3e 276, 4e 284)
has the following features:
- taeniae coli
- epiploic appendages
- hepatic flexure
- splenic flexure
The ascending, descending colon and the rectum
along with their blood vessels and lymphatics are retroperitoneal.
The transverse colon is attached by the transverse mesocolon
and sigmoid colon by the sigmoid mesocolon.
The sigmoid colon leads down to the pelvis to become the
rectum at the level of S3.
The rectum (Clemente 309; Grant p. 208-209;
Netter 3e 335, 347, 374-375, 4e 284-285)
- follows the curve of the sacrum
- then bends back in front of the tip of the coccyx to
become the anal canal.
- There are no taeniae coli, haustra or epiploic appendages
along the rectum (Clemente 309; Grant p. 212; Netter
3e 267, 4e 284).
- It is covered by peritoneum anteriorly and laterally
in its upper part; its lower part lies below the level of the peritoneum.
The anal canal (Clemente 309-310; Grant p. 208, 211; Netter 3e 374,
- is about 4 cm long
- passes inferiorly and posteriorly.
- is surrounded by a complex sphincter (see lectures on
- contains the anal valves and the anal columns (folds
of the mucosa).
- The boundary between the columnar epithelium and the
stratified squamous epithelium is Hilton's white line or pectinate line.
Blood supply of the large intestine.
- The midgut is supplied by the superior mesenteric artery.
The terminal branch is the ileocolic artery (Clemente 230; Grant
p. 140; Netter 3e 295, 4e 307).
- Other branches of the superior mesenteric artery are
the right colic (retroperitoneal) and the middle colic (travels
through the transverse mesocolon to reach the middle of the transverse
- When the arteries reach the colon, they divide into proximal
and distal branches running along the colon and anastomosing with one another.
This results in a continuous chain of anastomoses along the colon (Marginal
artery of Drummond; Clemente 230-234; Grant p. 142; Netter 3e 296, 4e 307-308).
The inferior mesenteric artery
- gives off the left colic artery (retroperitoneal)
and the sigmoid branches (Clemente 234; Grant p. 142; Netter 3e 296,
- runs into the pelvis in the sigmoid mesocolon and changes
its name to the superior rectal artery.
The superior rectal artery (Clemente 234; Grant p. 213; Netter
3e 378, 4e 307, 398) supplies
all the rectum and the upper 1/2 of the anal canal. Its terminal branches
anastomose with the inferior rectal artery.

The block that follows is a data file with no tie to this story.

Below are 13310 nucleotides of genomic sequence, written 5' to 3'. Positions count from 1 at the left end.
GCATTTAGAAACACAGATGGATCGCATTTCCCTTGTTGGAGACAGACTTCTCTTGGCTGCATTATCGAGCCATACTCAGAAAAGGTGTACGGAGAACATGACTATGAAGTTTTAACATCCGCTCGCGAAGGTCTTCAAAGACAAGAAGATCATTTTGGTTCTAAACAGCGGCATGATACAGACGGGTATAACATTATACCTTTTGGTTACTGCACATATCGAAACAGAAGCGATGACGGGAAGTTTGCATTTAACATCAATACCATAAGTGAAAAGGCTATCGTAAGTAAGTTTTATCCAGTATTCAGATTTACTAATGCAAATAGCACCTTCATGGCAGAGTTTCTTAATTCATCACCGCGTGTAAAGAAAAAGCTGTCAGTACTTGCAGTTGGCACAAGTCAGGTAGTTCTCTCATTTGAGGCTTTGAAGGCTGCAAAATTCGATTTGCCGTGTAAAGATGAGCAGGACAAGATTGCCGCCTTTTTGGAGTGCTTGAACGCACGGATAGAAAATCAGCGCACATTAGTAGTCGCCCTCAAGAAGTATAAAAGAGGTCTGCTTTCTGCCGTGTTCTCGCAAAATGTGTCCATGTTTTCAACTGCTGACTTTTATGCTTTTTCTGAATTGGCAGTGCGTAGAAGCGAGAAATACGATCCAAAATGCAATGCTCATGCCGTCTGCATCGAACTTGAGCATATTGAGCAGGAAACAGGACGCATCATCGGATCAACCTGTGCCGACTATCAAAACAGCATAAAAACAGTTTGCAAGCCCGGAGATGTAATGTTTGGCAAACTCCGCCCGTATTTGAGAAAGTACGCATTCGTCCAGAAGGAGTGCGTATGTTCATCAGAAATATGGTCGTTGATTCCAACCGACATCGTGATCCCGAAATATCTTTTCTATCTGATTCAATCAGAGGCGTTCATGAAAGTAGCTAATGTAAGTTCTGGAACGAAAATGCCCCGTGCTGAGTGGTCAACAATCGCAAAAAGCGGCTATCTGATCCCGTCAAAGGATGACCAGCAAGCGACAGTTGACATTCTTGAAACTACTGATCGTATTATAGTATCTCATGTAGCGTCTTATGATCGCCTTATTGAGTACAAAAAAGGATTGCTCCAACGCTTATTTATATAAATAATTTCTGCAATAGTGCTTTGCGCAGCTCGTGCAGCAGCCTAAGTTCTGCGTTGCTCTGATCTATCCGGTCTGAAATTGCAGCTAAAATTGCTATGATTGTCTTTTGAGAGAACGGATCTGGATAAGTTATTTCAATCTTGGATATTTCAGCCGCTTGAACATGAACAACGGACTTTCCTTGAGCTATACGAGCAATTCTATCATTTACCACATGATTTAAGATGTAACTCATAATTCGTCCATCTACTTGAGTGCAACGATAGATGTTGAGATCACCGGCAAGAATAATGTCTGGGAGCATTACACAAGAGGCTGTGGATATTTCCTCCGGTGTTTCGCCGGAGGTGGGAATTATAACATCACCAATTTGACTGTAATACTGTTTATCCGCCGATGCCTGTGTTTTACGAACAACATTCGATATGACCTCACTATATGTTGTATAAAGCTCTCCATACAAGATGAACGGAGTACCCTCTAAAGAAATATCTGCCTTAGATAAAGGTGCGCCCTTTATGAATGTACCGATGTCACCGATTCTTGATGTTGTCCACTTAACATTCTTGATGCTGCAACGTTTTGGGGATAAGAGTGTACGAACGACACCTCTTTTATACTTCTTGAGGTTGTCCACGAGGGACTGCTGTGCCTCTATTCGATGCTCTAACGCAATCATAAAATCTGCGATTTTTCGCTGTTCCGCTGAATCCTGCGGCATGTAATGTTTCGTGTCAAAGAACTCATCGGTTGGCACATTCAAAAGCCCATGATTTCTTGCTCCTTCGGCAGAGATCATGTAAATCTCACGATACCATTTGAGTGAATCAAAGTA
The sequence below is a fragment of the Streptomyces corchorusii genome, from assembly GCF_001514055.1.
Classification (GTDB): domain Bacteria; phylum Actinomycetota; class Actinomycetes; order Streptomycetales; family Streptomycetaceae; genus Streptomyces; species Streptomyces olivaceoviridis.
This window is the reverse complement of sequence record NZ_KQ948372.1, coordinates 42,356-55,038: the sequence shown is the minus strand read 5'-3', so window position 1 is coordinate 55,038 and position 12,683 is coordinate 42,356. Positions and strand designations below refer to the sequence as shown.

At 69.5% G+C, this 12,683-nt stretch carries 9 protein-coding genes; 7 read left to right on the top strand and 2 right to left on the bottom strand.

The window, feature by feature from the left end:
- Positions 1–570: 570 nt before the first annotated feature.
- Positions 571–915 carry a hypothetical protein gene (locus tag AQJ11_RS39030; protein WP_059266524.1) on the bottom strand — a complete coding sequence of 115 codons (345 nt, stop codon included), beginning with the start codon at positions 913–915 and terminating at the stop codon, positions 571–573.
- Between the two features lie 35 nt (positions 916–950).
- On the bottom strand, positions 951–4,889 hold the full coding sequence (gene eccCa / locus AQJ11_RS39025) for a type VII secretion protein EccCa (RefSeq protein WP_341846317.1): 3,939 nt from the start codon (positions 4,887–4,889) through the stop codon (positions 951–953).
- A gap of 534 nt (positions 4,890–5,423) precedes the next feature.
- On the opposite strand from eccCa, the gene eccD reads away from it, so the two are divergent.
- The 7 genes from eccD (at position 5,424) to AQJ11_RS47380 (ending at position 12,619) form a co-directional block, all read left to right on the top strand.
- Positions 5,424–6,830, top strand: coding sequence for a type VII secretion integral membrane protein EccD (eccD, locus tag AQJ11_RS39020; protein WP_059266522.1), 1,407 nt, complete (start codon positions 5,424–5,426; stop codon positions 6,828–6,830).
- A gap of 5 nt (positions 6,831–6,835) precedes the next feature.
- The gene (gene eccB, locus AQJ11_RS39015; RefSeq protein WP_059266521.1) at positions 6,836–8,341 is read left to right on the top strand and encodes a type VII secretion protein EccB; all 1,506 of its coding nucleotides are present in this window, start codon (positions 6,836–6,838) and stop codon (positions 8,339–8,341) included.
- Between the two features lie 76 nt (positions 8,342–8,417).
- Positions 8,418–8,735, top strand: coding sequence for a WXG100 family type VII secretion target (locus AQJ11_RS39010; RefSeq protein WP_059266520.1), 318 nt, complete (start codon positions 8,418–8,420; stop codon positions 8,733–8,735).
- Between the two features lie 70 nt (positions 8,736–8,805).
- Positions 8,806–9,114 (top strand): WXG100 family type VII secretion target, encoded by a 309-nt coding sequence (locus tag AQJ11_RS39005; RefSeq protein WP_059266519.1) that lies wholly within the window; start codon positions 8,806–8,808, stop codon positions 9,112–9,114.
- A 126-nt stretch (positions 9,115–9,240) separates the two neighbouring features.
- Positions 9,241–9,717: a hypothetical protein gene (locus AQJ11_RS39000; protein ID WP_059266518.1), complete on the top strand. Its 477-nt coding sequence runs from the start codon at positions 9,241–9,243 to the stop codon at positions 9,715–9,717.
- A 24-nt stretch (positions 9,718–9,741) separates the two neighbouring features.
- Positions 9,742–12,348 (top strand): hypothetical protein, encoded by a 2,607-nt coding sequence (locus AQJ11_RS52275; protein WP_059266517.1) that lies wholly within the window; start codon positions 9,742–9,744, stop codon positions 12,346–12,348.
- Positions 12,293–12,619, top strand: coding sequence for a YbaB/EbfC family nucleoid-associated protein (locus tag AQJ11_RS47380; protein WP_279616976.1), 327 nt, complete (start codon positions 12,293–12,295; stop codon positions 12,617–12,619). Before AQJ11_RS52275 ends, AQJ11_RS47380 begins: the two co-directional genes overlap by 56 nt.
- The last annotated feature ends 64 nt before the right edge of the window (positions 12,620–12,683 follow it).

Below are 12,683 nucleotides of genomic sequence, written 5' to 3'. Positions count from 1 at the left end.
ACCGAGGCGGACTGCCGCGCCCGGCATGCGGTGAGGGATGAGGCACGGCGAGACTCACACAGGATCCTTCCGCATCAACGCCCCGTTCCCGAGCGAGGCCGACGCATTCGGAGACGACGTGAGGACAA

The superior rectal vein drains via the portal system
(Clemente 311; Grant p. 160; Netter 3e 379, 4e 311, 399) and the inferior rectal vein into the systemic system: this is
another portal-systemic anastomosis).
Distension of the veins gives rise to hemorrhoids and the
main dilated vessels are found at 4, 7, and 11 o'clock when the anal canal
is viewed with the patient lying supine and the legs are flexed.
The upper 1/2 of the anal canal is derived from the embryonic
hindgut whereas the lower 1/2 is derived from ectoderm from the embryonic
- The upper 1/2 is lined with columnar epithelium, the
lower with stratified squamous epithelium.
- The upper 1/2 is supplied by the autonomic nervous system
and the lower by spinal nerves (Clemente 313; Grant p.
214; Netter 3e 390, 4e 410, 412). Hemorrhoids in the lower part of the
canal are extremely painful.
- The upper 1/2 drains venous blood into the portal system,
the lower into the systemic system.
- Lymph from the upper 1/2 drains into the abdomen while
lymph from the lower 1/2 drains into the superficial inguinal nodes.
The kidneys, the diaphragm and
the posterior abdominal wall.
Gross Anatomy, K. W. Chung, 6th edition: pp. 210-222
Clinically Oriented Anatomy, K.L. Moore, A.F. Dalley, 5th edition:
pp. 308-354; 6th edition: pp. 290-325
Anatomy Dissector, 2nd edition: pp. 161-172
Dissector, P.W. Tank, 14th edition: pp. 105-112
The posterior abdominal wall consists of (Clemente 252; Grant p. 172; Netter
3e 255, 4e 263):
- the vertical ridge produced by the vertebral bodies,
- the psoas,
- the quadratus lumborum
- the transversus abdominis muscle
- the posterior part of the diaphragm and its crura, posteriorly.
The parietal peritoneum covers this posterior abdominal
wall along with the retroperitoneal organs such as the duodenum and the
kidneys lying on the vertebrae and muscles (Clemente 240; Grant
p. 122; Netter 3e 266, 4e 274).
Psoas major (Clemente 250; Grant p. 173;
Netter 3e 478, 4e 263):
- attaches from the transverse processes and sides of the
bodies and intervertebral discs of the 5 lumbar vertebrae;
- passes with iliacus (Iliacus arises from the inner
surface of ilium) under the inguinal ligament
- attaches to the lesser trochanter fusing with iliacus
- innervated by L1, 2 and 3 inside the abdomen.
- flexes the hip joint.